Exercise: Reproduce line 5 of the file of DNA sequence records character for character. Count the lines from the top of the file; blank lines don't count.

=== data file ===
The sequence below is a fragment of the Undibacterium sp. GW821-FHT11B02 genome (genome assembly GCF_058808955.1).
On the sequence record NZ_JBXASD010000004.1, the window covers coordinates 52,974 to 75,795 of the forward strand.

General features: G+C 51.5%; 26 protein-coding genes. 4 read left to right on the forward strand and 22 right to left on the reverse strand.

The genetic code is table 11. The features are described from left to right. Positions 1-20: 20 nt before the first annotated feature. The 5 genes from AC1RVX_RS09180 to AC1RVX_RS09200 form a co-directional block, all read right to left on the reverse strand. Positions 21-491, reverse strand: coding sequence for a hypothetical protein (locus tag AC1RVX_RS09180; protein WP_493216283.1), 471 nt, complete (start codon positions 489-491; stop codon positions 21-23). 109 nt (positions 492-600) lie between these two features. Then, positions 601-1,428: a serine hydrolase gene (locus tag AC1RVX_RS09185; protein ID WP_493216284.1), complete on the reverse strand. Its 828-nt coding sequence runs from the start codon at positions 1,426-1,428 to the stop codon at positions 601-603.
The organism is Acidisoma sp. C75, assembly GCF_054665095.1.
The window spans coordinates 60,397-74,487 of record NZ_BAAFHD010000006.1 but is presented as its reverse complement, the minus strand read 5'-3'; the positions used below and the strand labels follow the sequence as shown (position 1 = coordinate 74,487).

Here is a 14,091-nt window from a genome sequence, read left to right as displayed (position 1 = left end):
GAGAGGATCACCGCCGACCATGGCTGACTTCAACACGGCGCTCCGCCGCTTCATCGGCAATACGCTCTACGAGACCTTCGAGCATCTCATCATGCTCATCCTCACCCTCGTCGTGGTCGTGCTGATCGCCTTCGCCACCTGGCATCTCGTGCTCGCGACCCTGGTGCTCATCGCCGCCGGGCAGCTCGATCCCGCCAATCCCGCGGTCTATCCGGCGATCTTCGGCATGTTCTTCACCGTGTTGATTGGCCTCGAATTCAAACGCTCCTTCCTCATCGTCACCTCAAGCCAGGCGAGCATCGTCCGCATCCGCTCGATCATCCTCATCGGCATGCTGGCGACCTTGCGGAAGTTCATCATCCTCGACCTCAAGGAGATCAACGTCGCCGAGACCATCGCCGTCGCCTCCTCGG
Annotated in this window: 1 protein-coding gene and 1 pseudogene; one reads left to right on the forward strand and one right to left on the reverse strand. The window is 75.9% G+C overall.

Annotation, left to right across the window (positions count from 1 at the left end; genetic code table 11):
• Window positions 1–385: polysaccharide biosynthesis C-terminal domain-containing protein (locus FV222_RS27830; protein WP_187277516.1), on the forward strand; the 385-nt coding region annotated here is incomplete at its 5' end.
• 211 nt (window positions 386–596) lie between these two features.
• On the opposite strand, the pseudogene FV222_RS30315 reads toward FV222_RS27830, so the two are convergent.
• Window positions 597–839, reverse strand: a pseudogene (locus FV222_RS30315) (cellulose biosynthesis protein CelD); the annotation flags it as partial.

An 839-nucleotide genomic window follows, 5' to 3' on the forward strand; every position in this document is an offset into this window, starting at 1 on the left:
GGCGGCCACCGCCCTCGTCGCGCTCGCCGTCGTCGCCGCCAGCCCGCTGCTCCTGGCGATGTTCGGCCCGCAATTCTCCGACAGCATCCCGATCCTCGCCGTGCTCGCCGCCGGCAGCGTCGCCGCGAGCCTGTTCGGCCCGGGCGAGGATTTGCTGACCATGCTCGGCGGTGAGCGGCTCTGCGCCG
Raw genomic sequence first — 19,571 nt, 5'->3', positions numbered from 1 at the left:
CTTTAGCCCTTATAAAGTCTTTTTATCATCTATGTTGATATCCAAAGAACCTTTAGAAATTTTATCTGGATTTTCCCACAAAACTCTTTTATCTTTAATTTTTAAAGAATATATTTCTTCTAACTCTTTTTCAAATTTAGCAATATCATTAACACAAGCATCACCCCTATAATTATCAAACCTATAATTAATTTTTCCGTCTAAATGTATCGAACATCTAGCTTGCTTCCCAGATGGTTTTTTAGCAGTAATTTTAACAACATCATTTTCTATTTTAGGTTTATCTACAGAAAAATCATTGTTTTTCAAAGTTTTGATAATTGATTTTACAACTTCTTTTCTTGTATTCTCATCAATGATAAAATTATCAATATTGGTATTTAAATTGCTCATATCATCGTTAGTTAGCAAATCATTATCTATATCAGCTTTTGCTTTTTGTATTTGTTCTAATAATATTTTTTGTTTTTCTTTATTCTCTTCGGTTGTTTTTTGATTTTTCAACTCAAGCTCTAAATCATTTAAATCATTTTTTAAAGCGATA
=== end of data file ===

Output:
The organism is Acidisoma sp. C75, assembly GCF_054665095.1.